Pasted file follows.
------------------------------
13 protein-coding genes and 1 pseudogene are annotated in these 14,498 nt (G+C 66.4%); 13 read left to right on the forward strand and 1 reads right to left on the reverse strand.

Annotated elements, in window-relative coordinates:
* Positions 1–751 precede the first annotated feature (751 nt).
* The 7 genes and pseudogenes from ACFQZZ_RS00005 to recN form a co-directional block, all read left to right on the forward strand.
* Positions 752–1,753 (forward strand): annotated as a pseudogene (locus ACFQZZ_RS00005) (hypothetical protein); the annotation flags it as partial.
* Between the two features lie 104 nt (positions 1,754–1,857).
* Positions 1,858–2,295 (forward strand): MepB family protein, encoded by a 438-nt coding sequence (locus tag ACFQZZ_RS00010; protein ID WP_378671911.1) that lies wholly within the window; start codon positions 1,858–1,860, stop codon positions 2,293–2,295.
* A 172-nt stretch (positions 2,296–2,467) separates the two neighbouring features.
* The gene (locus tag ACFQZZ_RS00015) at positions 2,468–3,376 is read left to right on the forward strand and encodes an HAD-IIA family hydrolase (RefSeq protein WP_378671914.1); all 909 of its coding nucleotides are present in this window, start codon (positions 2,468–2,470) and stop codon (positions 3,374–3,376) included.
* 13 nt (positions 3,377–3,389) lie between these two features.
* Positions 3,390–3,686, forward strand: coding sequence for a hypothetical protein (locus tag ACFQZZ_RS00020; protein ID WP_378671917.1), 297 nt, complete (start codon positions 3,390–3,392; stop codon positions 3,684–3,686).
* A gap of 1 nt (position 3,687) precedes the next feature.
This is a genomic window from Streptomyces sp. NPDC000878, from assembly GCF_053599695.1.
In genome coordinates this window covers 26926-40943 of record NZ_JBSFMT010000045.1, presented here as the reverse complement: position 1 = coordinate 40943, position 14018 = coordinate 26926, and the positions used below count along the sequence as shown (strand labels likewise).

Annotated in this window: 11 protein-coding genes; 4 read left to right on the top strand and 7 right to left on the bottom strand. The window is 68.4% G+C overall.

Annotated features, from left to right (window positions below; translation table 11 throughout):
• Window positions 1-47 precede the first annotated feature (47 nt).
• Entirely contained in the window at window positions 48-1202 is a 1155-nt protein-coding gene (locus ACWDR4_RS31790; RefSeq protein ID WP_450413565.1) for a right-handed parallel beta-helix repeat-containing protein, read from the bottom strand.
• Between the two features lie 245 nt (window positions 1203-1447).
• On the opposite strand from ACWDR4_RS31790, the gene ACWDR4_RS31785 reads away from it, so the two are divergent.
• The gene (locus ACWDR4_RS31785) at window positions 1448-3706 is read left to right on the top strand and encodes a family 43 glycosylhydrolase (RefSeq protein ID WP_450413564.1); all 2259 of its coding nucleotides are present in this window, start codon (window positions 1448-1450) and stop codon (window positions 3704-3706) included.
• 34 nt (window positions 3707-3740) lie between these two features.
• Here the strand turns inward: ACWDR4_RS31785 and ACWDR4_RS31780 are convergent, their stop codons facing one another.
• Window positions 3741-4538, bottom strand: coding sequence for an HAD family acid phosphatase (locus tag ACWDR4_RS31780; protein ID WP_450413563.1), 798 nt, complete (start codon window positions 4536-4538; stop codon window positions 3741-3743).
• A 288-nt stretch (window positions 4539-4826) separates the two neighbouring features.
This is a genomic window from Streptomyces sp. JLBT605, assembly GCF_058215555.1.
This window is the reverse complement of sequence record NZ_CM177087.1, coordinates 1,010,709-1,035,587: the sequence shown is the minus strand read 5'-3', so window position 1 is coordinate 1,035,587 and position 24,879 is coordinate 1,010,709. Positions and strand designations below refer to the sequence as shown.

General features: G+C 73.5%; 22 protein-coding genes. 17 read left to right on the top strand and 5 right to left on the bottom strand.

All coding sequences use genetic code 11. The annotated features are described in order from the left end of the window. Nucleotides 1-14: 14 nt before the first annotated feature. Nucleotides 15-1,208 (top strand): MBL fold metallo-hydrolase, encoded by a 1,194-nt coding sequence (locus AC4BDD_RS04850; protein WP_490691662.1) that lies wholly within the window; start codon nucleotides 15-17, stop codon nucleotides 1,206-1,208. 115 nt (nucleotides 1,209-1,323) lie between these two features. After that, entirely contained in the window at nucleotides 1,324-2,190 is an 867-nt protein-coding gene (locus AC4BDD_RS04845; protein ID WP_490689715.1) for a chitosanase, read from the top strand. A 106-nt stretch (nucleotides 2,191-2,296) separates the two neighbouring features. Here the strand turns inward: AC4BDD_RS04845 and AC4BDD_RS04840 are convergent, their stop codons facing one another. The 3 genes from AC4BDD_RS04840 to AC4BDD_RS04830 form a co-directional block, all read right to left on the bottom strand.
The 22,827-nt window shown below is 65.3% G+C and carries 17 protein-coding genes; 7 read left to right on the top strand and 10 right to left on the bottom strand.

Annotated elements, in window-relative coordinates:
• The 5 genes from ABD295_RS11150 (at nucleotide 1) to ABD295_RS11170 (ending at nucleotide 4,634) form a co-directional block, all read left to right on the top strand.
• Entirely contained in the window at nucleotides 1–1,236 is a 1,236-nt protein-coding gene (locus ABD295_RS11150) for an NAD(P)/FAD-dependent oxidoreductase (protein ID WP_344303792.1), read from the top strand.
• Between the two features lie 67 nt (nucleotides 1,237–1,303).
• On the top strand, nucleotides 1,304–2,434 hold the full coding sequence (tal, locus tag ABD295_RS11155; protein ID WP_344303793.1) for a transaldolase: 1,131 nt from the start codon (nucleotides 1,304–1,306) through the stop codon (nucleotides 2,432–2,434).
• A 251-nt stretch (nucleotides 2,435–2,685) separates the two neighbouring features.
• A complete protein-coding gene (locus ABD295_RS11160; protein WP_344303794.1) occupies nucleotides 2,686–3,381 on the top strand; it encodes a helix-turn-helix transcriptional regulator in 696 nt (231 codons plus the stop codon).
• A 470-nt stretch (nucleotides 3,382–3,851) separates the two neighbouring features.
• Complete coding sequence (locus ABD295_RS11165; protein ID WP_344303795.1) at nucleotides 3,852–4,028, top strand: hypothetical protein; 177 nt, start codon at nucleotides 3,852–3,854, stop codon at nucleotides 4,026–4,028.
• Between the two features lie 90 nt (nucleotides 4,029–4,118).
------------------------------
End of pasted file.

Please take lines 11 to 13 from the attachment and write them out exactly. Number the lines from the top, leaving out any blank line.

* Positions 3,390–3,686, forward strand: coding sequence for a hypothetical protein (locus tag ACFQZZ_RS00020; protein ID WP_378671917.1), 297 nt, complete (start codon positions 3,390–3,392; stop codon positions 3,684–3,686).
* A gap of 1 nt (position 3,687) precedes the next feature.
This is a genomic window from Streptomyces sp. NPDC000878, from assembly GCF_053599695.1.